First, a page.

The Questions That My Spouse Usually Asks


What does that mean?

As an investment advisor with well over 25+ years in the financial services industry, I am often asked “…what does that mean” when communicating with people outside and sometime within our industry. I must therefore be very mindful in my day-to-day communications to not use financial terms / jargons.

The purpose of this article is to try to simplify some of the many terms that we use daily so that they become more common place. What is a bull or bear market? Do I have a healthy net worth? When do I start the decumulation phase of my life? Can I earn a rate of return that is higher that inflation? What is this asset allocation thing that I keep hearing about? What is a 60/40portfolio?

Here are some simple definitions of regularly used terms.

Bear Market
A bear market is the opposite of a bull market and describes pessimistic market conditions. During a bear market, people are more reluctant to invest, and the value of the stock market drops. A bear market can indicate the start of an economic recession.

Bull Market
Bull market is a term that describes optimistic market conditions, where prices are either rising already or are expected to rise. In a bull market, more companies are entering the stock market and people are investing more, so it usually marks the beginning of an economic boom.

Net Worth
Your net worth is an expression of how wealthy you really are. It’s your assets, in other words anything you own that has financial value – such as the money in your bank account, your home and car, and your investments – minus your liabilities, which are what you owe – such as your mortgage, line of credit, loans.

Accumulation Phase
The Accumulation phase refers to a period one’s life in which they are saving for retirement. The accumulation happens ahead of the decumulation phase when they are retired and spending the money that they have saved.

Decumulation Phase
Decumulation is the drawdown of savings to provide an income stream in retirement. Since retirees no longer earn a regular income, they instead rely on accumulated savings to finance their retirement lifestyle.

What is the purchasing power of my dollar today in 5 years? Inflation refers to how prices rise over time. A high inflation rate means that things become more expensive more quickly, so that your dollar won’t be buying you as much in the future as it does today. You need to take inflation rates into account when you budget for the long term.

Inflation rate was at 5.7% in February 2022. [source: Stats Canada March 17th, 2022]

Asset allocation
Asset allocation is a form of diversification, which in turn means that you’re putting your financial eggs in various baskets. With asset allocation, you spread your money across different forms of investment, for example a savings account, a mutual funds, ETF, stocks, and possible alternatives.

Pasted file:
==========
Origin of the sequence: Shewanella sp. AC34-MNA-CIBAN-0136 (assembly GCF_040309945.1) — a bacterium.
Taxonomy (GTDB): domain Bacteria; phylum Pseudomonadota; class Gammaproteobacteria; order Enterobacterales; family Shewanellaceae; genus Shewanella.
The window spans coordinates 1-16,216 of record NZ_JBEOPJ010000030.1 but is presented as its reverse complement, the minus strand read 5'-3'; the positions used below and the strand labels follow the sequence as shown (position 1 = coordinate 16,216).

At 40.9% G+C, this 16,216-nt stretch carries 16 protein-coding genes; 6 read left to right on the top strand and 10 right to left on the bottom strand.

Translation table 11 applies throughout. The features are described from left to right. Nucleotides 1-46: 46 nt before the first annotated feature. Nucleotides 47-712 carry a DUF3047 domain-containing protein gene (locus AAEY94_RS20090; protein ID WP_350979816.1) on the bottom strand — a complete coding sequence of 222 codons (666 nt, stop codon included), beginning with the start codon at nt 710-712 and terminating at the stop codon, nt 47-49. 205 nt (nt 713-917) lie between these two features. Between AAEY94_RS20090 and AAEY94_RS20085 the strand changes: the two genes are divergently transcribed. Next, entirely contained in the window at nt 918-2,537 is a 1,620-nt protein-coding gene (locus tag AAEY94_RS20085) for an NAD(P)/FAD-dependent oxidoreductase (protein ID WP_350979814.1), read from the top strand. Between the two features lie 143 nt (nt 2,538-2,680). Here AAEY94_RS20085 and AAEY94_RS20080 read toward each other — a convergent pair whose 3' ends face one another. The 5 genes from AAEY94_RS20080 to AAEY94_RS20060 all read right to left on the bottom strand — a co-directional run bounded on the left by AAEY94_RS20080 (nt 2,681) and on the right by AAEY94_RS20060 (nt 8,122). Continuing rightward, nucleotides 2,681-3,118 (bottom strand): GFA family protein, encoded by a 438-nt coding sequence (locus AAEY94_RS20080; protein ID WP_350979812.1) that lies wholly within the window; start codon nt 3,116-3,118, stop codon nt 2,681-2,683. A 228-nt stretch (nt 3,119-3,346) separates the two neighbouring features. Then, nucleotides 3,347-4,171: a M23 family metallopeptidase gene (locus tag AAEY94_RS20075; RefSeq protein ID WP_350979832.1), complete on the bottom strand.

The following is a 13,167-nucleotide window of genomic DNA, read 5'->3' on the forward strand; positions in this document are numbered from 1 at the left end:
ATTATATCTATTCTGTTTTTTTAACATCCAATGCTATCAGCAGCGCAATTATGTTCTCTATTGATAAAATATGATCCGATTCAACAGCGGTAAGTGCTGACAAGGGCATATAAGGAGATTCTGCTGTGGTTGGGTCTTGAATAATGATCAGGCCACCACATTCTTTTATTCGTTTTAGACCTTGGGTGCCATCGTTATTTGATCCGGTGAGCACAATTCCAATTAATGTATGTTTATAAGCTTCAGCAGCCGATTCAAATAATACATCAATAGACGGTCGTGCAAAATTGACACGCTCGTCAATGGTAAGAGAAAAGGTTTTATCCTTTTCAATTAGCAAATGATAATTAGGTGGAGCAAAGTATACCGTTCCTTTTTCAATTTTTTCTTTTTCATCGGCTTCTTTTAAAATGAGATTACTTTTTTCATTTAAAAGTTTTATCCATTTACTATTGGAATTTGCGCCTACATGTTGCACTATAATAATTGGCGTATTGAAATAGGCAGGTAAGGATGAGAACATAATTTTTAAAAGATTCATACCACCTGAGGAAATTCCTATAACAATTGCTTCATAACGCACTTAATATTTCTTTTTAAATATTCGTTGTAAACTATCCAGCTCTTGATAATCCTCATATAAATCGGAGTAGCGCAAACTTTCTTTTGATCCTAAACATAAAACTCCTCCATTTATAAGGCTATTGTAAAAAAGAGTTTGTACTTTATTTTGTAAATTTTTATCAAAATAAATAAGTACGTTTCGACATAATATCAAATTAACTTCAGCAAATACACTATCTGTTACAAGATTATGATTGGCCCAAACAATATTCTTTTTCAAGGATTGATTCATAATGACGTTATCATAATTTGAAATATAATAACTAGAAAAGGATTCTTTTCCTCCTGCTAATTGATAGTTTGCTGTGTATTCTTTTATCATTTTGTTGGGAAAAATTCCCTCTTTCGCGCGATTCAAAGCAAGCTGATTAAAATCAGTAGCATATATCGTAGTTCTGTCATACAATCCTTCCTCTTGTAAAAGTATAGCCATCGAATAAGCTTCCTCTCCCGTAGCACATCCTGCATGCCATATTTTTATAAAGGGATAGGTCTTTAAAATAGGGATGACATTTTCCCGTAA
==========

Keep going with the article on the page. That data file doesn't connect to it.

What is a 60/40 portfolio?
60/40 portfolio is an investment strategy where 60% of your portfolio is allocated to equities [stocks, ETFs…]  and 40% to fixed income [bonds]. This traditional portfolio strategy was meant to solve the twin objectives of long-term capital appreciation and capital preservation. The merits of this strategy have come into question of lateas some analysts believe that it can no longer achieve it desired objective… this strategy should be discussed with your investment advisor for more clarity.

Capital gain
A capital gain is basically making a profit. If you sell something [say your stock for more than you paid for it], it’s a capital gain. Capital gains are taxable in Canada, so you need to list them on your tax return the details of which you can be obtained from your investment advisor and or accountant.

Capital loss
A capital loss is just what it says: you’ve lost money on your investment. In other words, you’ve sold something for less than you had initially paid for it. Capital losses affect how much income tax you will pay.

Prime rate
The prime rate is the basic interest rate that banks and other lending institutions use for setting their variable interest rates. If you take out a loan with a variable interest rate, the amount of interest you pay will go up and down along with the prime rate.

Credit report
Your credit report is a report of how much debt you have and whether you’ve been repaying what you owe in a timely manner. You can get a credit report for free. Two common reporting agencies in Canada are TransUnion an Equifax. This report will include your credit score. If you have a good credit score, financial institutions will be more willing to lend you money.

Mutual fund
A mutual fund is a collection of investments managed for you by an investment company. The company will buy and sell stocks, bonds and other assets on your behalf and you don’t have to keep track of each investment, making it a good choice if you’re just starting out as an investor.

A tax-free savings account is an account that can be held in both Canadian and or US dollars in which contributions, interest earned, dividends, and capital gains are not taxed when withdrawn.

I have chosen to call this account a tax-free investment account as the name “savings account” has mislead many people in believing that you can only use this account for savings, not realizing that you can invest in mutual funds, ETFs, securities (stocks), bonds etc. This account is available to individuals ages 18 and older in Canada and can be used for any purpose. The cumulative TFSA limit as of January 1st, 2022, is $81,500.

My hope is that the above definitions will make it a little easier for you to understand some of the terms that we as   financial / investment advisors use on a regular basis which sometimes can slip into our daily communications with you.


Written By: Leric Bishop


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